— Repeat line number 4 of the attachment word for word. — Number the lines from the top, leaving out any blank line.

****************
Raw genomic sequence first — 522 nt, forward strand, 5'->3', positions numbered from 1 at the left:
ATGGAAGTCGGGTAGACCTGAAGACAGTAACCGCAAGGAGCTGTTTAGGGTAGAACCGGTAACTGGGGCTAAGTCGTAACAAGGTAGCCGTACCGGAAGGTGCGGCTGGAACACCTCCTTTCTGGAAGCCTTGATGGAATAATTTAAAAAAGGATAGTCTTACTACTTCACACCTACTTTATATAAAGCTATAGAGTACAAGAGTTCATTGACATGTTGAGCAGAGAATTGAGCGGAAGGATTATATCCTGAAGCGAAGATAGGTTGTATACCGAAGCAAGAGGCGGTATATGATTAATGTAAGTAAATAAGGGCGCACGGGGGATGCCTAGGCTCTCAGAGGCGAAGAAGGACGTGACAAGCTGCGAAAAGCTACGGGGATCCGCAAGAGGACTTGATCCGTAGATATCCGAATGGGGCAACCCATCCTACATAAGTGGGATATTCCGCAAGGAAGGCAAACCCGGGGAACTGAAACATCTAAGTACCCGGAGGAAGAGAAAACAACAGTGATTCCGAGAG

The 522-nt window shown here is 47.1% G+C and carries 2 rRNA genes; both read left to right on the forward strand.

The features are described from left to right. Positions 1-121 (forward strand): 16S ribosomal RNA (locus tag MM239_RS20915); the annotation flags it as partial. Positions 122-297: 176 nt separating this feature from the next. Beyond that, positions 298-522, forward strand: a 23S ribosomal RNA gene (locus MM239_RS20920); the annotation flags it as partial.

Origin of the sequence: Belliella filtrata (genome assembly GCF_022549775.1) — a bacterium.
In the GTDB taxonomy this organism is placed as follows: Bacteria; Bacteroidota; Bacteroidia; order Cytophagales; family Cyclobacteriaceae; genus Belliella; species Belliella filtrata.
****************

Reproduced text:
The features are described from left to right. Positions 1-121 (forward strand): 16S ribosomal RNA (locus tag MM239_RS20915); the annotation flags it as partial. Positions 122-297: 176 nt separating this feature from the next. Beyond that, positions 298-522, forward strand: a 23S ribosomal RNA gene (locus MM239_RS20920); the annotation flags it as partial.